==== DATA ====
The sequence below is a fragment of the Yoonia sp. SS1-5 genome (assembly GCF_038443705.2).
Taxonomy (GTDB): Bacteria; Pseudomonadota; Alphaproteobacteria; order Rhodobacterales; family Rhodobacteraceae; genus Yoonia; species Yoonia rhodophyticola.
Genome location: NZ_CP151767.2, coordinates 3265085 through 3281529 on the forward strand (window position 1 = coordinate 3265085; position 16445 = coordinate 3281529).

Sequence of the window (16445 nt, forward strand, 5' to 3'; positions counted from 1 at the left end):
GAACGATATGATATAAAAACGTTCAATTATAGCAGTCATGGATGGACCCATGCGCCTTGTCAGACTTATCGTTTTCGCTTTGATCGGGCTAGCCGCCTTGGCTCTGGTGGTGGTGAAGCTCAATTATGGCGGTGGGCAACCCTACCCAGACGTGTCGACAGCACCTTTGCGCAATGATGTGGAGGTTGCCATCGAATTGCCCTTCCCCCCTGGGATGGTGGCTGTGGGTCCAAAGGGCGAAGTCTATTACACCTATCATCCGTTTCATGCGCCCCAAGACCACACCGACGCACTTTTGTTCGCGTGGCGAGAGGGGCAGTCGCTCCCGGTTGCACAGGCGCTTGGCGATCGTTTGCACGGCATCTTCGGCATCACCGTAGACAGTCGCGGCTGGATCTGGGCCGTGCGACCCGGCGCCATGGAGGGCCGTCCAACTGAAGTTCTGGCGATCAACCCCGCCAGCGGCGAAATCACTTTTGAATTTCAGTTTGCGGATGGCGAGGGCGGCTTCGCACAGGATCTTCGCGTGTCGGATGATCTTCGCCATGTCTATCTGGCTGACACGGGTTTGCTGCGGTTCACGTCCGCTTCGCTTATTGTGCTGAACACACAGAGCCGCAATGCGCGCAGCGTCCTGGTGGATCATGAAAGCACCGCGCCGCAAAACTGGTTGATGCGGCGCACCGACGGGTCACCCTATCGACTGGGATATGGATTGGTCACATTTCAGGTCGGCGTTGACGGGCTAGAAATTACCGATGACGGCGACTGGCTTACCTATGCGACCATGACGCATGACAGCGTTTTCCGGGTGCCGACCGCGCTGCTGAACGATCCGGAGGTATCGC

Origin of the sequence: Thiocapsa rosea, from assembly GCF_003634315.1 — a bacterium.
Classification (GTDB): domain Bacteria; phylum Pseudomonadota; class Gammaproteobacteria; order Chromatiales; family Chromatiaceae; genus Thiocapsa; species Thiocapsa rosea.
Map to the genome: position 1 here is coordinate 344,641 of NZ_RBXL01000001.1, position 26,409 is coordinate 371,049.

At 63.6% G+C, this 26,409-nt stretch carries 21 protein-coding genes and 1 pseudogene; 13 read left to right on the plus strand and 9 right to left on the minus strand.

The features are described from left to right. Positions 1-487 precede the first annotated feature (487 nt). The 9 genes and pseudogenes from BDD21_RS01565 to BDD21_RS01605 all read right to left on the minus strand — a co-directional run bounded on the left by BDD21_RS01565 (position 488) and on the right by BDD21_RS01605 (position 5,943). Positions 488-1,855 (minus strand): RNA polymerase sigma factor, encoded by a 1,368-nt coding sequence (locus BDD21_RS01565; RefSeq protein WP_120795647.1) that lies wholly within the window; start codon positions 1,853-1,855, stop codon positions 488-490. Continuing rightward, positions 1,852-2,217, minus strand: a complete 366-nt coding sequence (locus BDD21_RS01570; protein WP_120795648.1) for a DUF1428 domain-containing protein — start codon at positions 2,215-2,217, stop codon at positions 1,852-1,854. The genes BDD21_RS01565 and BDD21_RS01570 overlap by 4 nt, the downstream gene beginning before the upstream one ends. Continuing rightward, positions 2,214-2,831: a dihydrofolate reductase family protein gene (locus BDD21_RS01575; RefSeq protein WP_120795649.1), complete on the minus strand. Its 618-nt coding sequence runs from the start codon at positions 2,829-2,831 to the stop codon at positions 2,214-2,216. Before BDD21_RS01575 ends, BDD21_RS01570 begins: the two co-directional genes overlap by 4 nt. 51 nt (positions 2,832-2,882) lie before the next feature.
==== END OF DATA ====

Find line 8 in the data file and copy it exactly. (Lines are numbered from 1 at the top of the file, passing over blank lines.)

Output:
Map to the genome: position 1 here is coordinate 344,641 of NZ_RBXL01000001.1, position 26,409 is coordinate 371,049.